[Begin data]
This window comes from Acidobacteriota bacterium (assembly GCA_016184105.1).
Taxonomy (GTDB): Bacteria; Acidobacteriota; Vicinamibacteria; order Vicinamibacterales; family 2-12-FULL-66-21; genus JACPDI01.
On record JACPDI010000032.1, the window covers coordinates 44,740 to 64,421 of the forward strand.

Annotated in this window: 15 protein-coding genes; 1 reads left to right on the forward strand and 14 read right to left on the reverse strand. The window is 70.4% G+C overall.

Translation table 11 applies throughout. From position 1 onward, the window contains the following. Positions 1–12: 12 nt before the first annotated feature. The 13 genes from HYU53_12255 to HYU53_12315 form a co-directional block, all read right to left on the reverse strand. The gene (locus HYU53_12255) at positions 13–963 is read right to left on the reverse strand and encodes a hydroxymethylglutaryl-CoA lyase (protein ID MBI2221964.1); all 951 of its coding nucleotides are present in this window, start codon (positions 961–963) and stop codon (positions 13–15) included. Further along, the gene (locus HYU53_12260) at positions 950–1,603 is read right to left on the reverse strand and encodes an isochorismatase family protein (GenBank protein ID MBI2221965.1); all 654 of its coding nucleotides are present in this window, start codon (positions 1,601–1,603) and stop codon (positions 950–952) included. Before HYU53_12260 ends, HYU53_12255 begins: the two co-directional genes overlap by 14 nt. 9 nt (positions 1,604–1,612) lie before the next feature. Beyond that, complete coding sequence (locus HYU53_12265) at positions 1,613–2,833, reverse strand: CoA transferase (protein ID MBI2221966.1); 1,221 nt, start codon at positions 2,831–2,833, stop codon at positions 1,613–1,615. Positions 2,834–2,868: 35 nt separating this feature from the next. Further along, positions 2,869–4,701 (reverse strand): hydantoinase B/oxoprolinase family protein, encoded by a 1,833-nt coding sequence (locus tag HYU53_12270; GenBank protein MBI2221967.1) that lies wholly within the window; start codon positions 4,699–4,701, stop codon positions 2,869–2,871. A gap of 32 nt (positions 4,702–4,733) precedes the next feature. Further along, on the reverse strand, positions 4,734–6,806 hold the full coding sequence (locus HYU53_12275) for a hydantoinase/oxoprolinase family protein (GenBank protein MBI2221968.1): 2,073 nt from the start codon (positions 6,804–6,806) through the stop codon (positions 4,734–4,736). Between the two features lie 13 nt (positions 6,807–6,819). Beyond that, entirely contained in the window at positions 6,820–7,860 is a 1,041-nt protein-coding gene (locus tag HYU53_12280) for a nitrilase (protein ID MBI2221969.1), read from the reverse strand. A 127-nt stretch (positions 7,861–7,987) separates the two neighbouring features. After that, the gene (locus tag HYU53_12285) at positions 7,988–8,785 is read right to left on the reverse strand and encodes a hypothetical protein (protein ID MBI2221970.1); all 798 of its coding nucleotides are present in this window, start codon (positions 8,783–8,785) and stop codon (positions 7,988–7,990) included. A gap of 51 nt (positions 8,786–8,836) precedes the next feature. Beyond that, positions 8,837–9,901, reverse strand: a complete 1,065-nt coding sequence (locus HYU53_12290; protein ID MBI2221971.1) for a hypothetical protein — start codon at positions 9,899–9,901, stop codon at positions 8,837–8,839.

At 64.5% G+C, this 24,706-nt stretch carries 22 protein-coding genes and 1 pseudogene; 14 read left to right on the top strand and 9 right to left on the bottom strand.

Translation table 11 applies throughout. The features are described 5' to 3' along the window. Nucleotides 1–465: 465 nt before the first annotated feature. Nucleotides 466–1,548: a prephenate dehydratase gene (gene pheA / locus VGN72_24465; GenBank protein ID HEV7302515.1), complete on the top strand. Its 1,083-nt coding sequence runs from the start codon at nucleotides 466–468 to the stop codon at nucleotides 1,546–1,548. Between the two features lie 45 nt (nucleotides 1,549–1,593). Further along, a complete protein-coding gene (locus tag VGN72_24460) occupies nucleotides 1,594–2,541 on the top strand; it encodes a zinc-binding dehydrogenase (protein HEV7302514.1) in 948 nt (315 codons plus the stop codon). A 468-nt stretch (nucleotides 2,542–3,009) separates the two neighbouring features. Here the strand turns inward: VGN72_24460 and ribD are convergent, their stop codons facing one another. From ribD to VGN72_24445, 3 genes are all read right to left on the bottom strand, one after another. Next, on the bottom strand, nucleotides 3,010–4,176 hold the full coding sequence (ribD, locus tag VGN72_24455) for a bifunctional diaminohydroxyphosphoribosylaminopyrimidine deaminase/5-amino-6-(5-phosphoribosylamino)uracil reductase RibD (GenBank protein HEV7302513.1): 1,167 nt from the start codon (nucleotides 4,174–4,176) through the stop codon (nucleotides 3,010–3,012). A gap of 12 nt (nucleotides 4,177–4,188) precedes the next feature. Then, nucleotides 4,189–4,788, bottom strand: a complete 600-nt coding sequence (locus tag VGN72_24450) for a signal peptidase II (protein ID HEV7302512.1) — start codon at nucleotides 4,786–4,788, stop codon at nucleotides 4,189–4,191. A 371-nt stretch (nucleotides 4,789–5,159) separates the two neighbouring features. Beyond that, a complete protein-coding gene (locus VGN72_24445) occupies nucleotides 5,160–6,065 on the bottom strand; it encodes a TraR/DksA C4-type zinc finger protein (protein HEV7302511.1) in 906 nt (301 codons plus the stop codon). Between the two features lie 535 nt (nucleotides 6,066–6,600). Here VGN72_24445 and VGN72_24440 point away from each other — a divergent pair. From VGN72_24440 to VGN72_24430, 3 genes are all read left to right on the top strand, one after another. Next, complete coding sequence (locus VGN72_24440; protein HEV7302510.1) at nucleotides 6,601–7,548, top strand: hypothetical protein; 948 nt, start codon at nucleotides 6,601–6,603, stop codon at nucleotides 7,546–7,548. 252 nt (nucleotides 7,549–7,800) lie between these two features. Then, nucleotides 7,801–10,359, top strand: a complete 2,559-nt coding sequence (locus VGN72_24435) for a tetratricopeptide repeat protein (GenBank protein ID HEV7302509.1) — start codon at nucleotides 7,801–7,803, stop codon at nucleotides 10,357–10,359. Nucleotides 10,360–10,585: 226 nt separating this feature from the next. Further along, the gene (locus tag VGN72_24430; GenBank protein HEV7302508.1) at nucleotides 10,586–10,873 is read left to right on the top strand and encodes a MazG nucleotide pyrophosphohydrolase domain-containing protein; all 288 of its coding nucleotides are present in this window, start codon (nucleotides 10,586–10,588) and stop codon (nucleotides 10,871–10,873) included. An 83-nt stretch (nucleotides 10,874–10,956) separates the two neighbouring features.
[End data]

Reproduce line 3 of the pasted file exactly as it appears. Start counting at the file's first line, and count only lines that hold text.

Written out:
On record JACPDI010000032.1, the window covers coordinates 44,740 to 64,421 of the forward strand.